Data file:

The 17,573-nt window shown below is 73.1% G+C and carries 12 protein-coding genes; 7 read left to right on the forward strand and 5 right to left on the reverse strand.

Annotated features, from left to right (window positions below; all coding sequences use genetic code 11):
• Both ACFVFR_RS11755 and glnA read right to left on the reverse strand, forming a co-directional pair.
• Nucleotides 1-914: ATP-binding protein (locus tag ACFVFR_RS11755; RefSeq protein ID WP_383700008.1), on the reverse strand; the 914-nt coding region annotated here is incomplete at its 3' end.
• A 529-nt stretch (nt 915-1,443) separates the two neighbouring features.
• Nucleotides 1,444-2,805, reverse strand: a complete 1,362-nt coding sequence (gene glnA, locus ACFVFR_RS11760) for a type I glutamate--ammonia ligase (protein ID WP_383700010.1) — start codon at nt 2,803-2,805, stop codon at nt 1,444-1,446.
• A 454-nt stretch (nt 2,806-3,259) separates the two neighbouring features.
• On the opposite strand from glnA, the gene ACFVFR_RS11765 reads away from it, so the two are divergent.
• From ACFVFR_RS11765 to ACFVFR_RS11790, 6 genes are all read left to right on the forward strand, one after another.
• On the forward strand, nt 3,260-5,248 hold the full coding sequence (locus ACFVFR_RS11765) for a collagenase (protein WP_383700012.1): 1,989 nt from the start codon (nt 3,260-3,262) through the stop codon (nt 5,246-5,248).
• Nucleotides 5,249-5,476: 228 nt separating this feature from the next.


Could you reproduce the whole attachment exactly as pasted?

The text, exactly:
The 17,573-nt window shown below is 73.1% G+C and carries 12 protein-coding genes; 7 read left to right on the forward strand and 5 right to left on the reverse strand.

Annotated features, from left to right (window positions below; all coding sequences use genetic code 11):
• Both ACFVFR_RS11755 and glnA read right to left on the reverse strand, forming a co-directional pair.
• Nucleotides 1-914: ATP-binding protein (locus tag ACFVFR_RS11755; RefSeq protein ID WP_383700008.1), on the reverse strand; the 914-nt coding region annotated here is incomplete at its 3' end.
• A 529-nt stretch (nt 915-1,443) separates the two neighbouring features.
• Nucleotides 1,444-2,805, reverse strand: a complete 1,362-nt coding sequence (gene glnA, locus ACFVFR_RS11760) for a type I glutamate--ammonia ligase (protein ID WP_383700010.1) — start codon at nt 2,803-2,805, stop codon at nt 1,444-1,446.
• A 454-nt stretch (nt 2,806-3,259) separates the two neighbouring features.
• On the opposite strand from glnA, the gene ACFVFR_RS11765 reads away from it, so the two are divergent.
• From ACFVFR_RS11765 to ACFVFR_RS11790, 6 genes are all read left to right on the forward strand, one after another.
• On the forward strand, nt 3,260-5,248 hold the full coding sequence (locus ACFVFR_RS11765) for a collagenase (protein WP_383700012.1): 1,989 nt from the start codon (nt 3,260-3,262) through the stop codon (nt 5,246-5,248).
• Nucleotides 5,249-5,476: 228 nt separating this feature from the next.